San Diego’s T-SpotBottom Highlights, Latest Issue, Trans Progressive Thursday, March 30th, 2017
Commentary: Trans Progressive
I have a new roommate Andrea who just came to San Diego from out of state. She works as an IT specialist for a large restaurant chain, and with her move needs to find a new doctor to take care of her transgender related health care needs that are in her company’s health care network. She’d prefer a doctor with experience treating transgender patients, with that doctor having an excellent reputation with transgender community members.
Where would a transgender person start their search for such a doctor? And if you were a doctor who treated transgender patients or a business that wanted to get the word out that it provided necessary transgender related goods or services to transgender people, or provided goods and services to transgender people in a welcoming and inclusive environment then where would you go to identify yourself as serving transgender people?
Andrea went to T-Spot’s Web site (http://tspotsandiego.org/) and downloaded their Resource Guide. If Andrea contacts one of two resources listed in the guide about health care services, she’ll likely get names of doctors to check out.
In February of this year, T-Spot achieved their goal of becoming a nonprofit. Their mission is threefold: education, outreach and connecting the community to resources.
As the vice president of the organization, Brooke Sullivan, explained to me, the Resource Guide is a melding of these missions in a single document. Even though the primary function of the guide is to connect community members to resources, it has sections of it entitled “How to be an Ally,” “Under The Umbrella,” “Genderqueer,” and “Intersex.” These are sections that are specifically designed to educate cisgender (non-transgender) people about issues and terminology with which they may not be familiar. The 24 page hard-copy of the booklet itself is designed to be the approximate height and width of a standard magazine, so it’s usable as an outreach document in office waiting rooms where magazines are left for patients or customers.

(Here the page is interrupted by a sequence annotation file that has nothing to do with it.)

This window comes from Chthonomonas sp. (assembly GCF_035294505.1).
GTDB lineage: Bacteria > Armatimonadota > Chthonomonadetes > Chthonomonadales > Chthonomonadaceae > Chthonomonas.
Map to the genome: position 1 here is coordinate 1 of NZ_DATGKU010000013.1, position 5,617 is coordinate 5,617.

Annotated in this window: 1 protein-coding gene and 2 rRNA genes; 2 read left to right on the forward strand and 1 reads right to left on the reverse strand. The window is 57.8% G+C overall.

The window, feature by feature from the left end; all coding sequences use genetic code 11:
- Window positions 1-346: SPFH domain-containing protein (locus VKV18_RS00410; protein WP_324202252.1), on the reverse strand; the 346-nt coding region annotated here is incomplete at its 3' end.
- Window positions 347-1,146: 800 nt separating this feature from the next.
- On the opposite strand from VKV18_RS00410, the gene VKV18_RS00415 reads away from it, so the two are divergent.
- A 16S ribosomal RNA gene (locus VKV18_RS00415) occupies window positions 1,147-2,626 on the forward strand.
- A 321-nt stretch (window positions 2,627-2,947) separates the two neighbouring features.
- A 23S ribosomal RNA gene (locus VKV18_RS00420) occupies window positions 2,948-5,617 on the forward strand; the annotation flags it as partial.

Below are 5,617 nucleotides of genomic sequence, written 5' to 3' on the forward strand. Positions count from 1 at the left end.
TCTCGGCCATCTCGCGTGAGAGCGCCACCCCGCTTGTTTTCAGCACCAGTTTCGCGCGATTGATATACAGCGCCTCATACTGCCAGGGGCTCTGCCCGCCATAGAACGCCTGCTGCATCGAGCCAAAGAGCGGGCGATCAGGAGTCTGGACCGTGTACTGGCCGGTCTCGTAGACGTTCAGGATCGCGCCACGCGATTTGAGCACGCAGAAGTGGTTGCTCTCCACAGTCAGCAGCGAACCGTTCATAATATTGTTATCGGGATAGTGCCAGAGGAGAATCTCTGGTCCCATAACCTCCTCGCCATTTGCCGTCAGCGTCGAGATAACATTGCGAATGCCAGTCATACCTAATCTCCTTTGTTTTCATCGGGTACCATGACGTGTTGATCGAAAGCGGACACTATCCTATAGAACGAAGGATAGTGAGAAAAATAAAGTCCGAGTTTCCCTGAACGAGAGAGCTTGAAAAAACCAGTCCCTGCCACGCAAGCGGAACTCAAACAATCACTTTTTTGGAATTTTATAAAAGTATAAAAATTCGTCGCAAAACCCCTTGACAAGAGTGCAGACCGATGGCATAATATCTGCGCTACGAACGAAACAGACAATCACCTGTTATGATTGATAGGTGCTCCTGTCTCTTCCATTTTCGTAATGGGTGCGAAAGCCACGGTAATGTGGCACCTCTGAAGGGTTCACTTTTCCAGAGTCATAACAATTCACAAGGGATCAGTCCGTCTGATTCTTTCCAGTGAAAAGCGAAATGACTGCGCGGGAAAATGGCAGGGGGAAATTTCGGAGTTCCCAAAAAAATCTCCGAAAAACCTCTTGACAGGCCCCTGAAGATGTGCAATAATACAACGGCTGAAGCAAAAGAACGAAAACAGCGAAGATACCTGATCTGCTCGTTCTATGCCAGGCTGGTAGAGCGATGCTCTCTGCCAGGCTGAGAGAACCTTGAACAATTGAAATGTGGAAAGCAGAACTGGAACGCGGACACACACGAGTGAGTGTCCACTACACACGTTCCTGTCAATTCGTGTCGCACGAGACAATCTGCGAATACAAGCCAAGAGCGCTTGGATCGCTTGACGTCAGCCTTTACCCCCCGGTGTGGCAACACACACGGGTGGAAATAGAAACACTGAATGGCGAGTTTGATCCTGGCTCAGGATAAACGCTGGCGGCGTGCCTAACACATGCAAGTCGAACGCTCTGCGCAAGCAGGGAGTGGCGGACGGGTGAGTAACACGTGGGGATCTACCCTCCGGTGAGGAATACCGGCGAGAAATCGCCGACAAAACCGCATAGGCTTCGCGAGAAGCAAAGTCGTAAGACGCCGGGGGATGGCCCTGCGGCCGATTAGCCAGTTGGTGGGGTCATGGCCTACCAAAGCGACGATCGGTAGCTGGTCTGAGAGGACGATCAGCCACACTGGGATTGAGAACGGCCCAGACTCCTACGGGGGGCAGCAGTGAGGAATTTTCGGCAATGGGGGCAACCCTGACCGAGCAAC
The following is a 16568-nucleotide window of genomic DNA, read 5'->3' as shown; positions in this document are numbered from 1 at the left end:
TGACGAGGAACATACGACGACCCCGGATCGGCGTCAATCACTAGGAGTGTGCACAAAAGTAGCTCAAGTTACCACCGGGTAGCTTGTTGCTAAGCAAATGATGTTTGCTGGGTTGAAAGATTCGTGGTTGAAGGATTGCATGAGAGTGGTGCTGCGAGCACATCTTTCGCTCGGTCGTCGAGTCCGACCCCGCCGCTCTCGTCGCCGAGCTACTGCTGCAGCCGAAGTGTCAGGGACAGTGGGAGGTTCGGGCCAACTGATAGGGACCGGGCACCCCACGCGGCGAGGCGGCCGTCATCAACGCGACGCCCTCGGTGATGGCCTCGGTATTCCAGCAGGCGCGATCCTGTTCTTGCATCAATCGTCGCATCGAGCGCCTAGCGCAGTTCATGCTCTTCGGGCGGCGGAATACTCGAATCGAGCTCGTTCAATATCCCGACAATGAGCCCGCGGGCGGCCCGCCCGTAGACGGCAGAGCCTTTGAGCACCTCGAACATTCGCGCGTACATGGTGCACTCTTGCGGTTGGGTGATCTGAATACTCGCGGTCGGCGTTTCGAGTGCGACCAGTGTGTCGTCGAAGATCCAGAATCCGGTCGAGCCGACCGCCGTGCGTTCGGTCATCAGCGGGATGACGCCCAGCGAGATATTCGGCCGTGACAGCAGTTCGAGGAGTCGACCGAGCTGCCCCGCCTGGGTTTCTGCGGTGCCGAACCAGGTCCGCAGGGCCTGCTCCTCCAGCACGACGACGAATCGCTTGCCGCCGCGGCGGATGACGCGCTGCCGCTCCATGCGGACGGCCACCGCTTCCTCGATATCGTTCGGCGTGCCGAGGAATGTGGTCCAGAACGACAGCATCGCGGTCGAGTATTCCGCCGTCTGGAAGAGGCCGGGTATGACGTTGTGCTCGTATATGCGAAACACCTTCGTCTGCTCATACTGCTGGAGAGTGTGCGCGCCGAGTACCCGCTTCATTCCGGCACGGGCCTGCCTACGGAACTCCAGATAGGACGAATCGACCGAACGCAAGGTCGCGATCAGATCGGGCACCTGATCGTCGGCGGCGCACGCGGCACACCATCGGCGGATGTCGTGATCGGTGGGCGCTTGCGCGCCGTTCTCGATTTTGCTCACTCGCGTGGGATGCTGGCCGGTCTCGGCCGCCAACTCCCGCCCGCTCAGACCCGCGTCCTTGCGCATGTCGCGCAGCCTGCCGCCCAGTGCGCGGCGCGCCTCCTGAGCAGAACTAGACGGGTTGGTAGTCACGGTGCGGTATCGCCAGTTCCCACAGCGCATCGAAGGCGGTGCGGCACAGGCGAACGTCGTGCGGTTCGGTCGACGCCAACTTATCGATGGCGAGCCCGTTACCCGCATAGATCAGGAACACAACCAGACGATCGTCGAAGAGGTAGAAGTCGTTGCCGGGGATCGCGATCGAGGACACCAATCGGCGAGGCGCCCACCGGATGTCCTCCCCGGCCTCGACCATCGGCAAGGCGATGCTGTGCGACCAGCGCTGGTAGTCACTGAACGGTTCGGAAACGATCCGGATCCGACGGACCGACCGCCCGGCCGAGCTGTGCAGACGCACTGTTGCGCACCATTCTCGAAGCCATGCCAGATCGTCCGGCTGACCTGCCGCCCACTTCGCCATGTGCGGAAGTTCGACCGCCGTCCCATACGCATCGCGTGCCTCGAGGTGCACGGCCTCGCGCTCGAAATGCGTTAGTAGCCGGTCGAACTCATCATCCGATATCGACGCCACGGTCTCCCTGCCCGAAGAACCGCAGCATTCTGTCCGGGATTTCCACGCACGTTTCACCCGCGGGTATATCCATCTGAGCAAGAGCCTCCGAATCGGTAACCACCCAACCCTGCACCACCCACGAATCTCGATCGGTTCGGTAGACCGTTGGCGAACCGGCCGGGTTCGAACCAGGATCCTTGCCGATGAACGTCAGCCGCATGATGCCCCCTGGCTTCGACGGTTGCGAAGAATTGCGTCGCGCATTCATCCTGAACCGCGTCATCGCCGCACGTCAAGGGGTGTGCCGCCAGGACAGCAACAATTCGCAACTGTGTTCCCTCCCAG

“We didn’t just want to make it for trans people,” Brooke says, “we wanted to make it for everybody.”
The T-Spot is also doing education. They go to colleges and universities and talk to students about varied trans experiences, which is what many people think in terms of when thinking about transgender speakers and panel discussions. But, they’re set up for corporate and cultural sensitivity training as well.
“We’re just educating people who didn’t know anything about trans people,” Brooke says.
At San Diego Pride, T-Spot “is in charge of the entire trans area, and the transgender community, gender non-conforming, intersex contingent.” This means that transgender nonprofits, as well as people and businesses providing commercial goods and services to transgender people that are tabling in the transgender areas of Pride are under the cognizance of T-Spot. It also means that the main longest running transgender contingent at Pride is organized by T-Spot.
Brooke sees a direction for T-Spot beyond their current limits.
“Now the key is us. It’s to continue tabling, it’s to continue panels, it’s to continue to do as many sensitivity training panels as we can – if we grow our ranks, we can really make a big push.
“And, that’s finally getting all the businesses that we’ve vetted as trans safe spaces, all of the different things in the county sectioned out; so if ‘I’m from East County, I know where I can go.’ T-Spot verified this, and that doesn’t mean that that new employee is going to know, but you know what? If there’s an issue, the people are committed to resolving it, and not stand for it. And on top of that, they’ve shown us it’s safe. And, that’s the key.”
Andrea, as well as numerous other transgender, genderqueer and gender non-conforming people, benefit from T-Spot’s service to their own community; the transgender community is served by T-Spot’s board when they do education and outreach on behalf of their transgender community. The transgender community in San Diego needs more people like the members of T-Spot’s board doing good, hard, necessary work.
T-Spot’s board members are Elias Tarver, president; Brooke Sullivan, vice president; Claire Russell, treasurer and Willowann Christimarie, secretary.
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